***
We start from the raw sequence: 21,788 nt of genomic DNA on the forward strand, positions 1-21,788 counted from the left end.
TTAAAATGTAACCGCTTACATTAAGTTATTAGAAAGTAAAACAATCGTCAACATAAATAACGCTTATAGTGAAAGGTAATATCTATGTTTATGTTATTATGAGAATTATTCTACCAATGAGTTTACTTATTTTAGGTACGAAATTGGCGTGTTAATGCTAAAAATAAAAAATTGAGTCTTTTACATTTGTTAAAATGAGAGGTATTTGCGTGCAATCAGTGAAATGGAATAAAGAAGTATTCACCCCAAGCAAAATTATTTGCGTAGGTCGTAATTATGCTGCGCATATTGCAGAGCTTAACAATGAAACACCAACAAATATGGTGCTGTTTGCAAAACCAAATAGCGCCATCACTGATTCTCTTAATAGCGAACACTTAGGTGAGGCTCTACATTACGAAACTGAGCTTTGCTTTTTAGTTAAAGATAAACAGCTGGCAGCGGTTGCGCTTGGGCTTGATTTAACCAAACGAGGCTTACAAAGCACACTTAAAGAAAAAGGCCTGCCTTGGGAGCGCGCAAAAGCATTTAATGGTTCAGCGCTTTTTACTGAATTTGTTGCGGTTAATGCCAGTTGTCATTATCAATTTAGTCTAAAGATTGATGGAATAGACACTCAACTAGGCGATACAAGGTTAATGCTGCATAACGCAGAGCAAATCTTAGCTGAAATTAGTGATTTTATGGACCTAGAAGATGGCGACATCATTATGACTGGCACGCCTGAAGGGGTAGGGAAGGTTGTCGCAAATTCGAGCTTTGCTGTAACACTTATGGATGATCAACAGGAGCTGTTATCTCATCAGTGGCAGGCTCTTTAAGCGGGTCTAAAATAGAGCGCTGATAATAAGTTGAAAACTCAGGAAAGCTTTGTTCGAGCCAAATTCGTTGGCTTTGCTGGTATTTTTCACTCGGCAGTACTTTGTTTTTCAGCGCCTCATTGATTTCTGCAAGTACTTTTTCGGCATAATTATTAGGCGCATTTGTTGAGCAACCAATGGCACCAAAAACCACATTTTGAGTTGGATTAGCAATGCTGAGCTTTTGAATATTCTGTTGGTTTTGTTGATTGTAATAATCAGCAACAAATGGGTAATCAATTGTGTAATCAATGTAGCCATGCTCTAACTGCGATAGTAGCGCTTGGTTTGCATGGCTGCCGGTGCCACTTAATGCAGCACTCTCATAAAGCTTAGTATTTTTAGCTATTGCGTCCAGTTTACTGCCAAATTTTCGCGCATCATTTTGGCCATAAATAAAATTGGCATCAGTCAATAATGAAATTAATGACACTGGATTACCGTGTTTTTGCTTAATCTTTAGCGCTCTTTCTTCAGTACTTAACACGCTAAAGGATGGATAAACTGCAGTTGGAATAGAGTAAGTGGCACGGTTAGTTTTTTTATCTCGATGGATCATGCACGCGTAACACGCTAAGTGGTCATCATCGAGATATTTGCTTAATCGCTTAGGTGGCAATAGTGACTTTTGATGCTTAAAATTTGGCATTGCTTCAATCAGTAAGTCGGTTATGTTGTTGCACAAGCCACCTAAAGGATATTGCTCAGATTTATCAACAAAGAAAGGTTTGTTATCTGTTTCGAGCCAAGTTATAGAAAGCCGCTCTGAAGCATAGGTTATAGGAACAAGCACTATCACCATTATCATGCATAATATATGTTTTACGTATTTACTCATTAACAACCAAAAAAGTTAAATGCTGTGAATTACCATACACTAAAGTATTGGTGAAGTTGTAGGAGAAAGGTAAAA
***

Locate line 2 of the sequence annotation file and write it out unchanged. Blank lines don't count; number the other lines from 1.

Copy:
TTAAAATGTAACCGCTTACATTAAGTTATTAGAAAGTAAAACAATCGTCAACATAAATAACGCTTATAGTGAAAGGTAATATCTATGTTTATGTTATTATGAGAATTATTCTACCAATGAGTTTACTTATTTTAGGTACGAAATTGGCGTGTTAATGCTAAAAATAAAAAATTGAGTCTTTTACATTTGTTAAAATGAGAGGTATTTGCGTGCAATCAGTGAAATGGAATAAAGAAGTATTCACCCCAAGCAAAATTATTTGCGTAGGTCGTAATTATGCTGCGCATATTGCAGAGCTTAACAATGAAACACCAACAAATATGGTGCTGTTTGCAAAACCAAATAGCGCCATCACTGATTCTCTTAATAGCGAACACTTAGGTGAGGCTCTACATTACGAAACTGAGCTTTGCTTTTTAGTTAAAGATAAACAGCTGGCAGCGGTTGCGCTTGGGCTTGATTTAACCAAACGAGGCTTACAAAGCACACTTAAAGAAAAAGGCCTGCCTTGGGAGCGCGCAAAAGCATTTAATGGTTCAGCGCTTTTTACTGAATTTGTTGCGGTTAATGCCAGTTGTCATTATCAATTTAGTCTAAAGATTGATGGAATAGACACTCAACTAGGCGATACAAGGTTAATGCTGCATAACGCAGAGCAAATCTTAGCTGAAATTAGTGATTTTATGGACCTAGAAGATGGCGACATCATTATGACTGGCACGCCTGAAGGGGTAGGGAAGGTTGTCGCAAATTCGAGCTTTGCTGTAACACTTATGGATGATCAACAGGAGCTGTTATCTCATCAGTGGCAGGCTCTTTAAGCGGGTCTAAAATAGAGCGCTGATAATAAGTTGAAAACTCAGGAAAGCTTTGTTCGAGCCAAATTCGTTGGCTTTGCTGGTATTTTTCACTCGGCAGTACTTTGTTTTTCAGCGCCTCATTGATTTCTGCAAGTACTTTTTCGGCATAATTATTAGGCGCATTTGTTGAGCAACCAATGGCACCAAAAACCACATTTTGAGTTGGATTAGCAATGCTGAGCTTTTGAATATTCTGTTGGTTTTGTTGATTGTAATAATCAGCAACAAATGGGTAATCAATTGTGTAATCAATGTAGCCATGCTCTAACTGCGATAGTAGCGCTTGGTTTGCATGGCTGCCGGTGCCACTTAATGCAGCACTCTCATAAAGCTTAGTATTTTTAGCTATTGCGTCCAGTTTACTGCCAAATTTTCGCGCATCATTTTGGCCATAAATAAAATTGGCATCAGTCAATAATGAAATTAATGACACTGGATTACCGTGTTTTTGCTTAATCTTTAGCGCTCTTTCTTCAGTACTTAACACGCTAAAGGATGGATAAACTGCAGTTGGAATAGAGTAAGTGGCACGGTTAGTTTTTTTATCTCGATGGATCATGCACGCGTAACACGCTAAGTGGTCATCATCGAGATATTTGCTTAATCGCTTAGGTGGCAATAGTGACTTTTGATGCTTAAAATTTGGCATTGCTTCAATCAGTAAGTCGGTTATGTTGTTGCACAAGCCACCTAAAGGATATTGCTCAGATTTATCAACAAAGAAAGGTTTGTTATCTGTTTCGAGCCAAGTTATAGAAAGCCGCTCTGAAGCATAGGTTATAGGAACAAGCACTATCACCATTATCATGCATAATATATGTTTTACGTATTTACTCATTAACAACCAAAAAAGTTAAATGCTGTGAATTACCATACACTAAAGTATTGGTGAAGTTGTAGGAGAAAGGTAAAA